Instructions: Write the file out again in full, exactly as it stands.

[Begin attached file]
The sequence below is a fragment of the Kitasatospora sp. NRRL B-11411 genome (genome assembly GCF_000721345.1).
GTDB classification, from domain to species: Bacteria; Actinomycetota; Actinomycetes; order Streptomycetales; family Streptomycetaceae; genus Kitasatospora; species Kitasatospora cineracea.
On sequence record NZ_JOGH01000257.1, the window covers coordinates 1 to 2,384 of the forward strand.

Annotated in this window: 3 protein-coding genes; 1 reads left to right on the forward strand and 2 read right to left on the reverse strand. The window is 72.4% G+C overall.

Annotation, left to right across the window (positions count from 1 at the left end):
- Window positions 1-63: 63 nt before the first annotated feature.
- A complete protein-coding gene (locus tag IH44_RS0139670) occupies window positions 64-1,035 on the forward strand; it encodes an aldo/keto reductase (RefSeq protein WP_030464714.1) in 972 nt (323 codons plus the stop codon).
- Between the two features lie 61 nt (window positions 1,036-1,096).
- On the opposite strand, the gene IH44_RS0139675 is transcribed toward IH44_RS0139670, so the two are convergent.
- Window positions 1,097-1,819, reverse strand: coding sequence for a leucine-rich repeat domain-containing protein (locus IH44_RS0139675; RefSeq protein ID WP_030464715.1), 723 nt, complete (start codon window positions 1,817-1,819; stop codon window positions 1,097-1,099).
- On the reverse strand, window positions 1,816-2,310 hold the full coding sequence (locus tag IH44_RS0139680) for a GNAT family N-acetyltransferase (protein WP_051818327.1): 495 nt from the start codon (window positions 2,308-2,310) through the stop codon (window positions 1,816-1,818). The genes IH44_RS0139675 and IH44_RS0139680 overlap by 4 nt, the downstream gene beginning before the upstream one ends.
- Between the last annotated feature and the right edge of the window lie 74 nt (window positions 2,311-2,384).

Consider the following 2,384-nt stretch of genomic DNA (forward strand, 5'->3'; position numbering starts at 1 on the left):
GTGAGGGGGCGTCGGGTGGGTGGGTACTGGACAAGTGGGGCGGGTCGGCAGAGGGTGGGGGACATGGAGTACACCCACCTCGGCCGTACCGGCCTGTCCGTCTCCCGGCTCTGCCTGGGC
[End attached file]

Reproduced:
The sequence below is a fragment of the Kitasatospora sp. NRRL B-11411 genome (genome assembly GCF_000721345.1).
GTDB classification, from domain to species: Bacteria; Actinomycetota; Actinomycetes; order Streptomycetales; family Streptomycetaceae; genus Kitasatospora; species Kitasatospora cineracea.
On sequence record NZ_JOGH01000257.1, the window covers coordinates 1 to 2,384 of the forward strand.

Annotated in this window: 3 protein-coding genes; 1 reads left to right on the forward strand and 2 read right to left on the reverse strand. The window is 72.4% G+C overall.

Annotation, left to right across the window (positions count from 1 at the left end):
- Window positions 1-63: 63 nt before the first annotated feature.
- A complete protein-coding gene (locus tag IH44_RS0139670) occupies window positions 64-1,035 on the forward strand; it encodes an aldo/keto reductase (RefSeq protein WP_030464714.1) in 972 nt (323 codons plus the stop codon).
- Between the two features lie 61 nt (window positions 1,036-1,096).
- On the opposite strand, the gene IH44_RS0139675 is transcribed toward IH44_RS0139670, so the two are convergent.
- Window positions 1,097-1,819, reverse strand: coding sequence for a leucine-rich repeat domain-containing protein (locus IH44_RS0139675; RefSeq protein ID WP_030464715.1), 723 nt, complete (start codon window positions 1,817-1,819; stop codon window positions 1,097-1,099).
- On the reverse strand, window positions 1,816-2,310 hold the full coding sequence (locus tag IH44_RS0139680) for a GNAT family N-acetyltransferase (protein WP_051818327.1): 495 nt from the start codon (window positions 2,308-2,310) through the stop codon (window positions 1,816-1,818). The genes IH44_RS0139675 and IH44_RS0139680 overlap by 4 nt, the downstream gene beginning before the upstream one ends.
- Between the last annotated feature and the right edge of the window lie 74 nt (window positions 2,311-2,384).

Consider the following 2,384-nt stretch of genomic DNA (forward strand, 5'->3'; position numbering starts at 1 on the left):
GTGAGGGGGCGTCGGGTGGGTGGGTACTGGACAAGTGGGGCGGGTCGGCAGAGGGTGGGGGACATGGAGTACACCCACCTCGGCCGTACCGGCCTGTCCGTCTCCCGGCTCTGCCTGGGC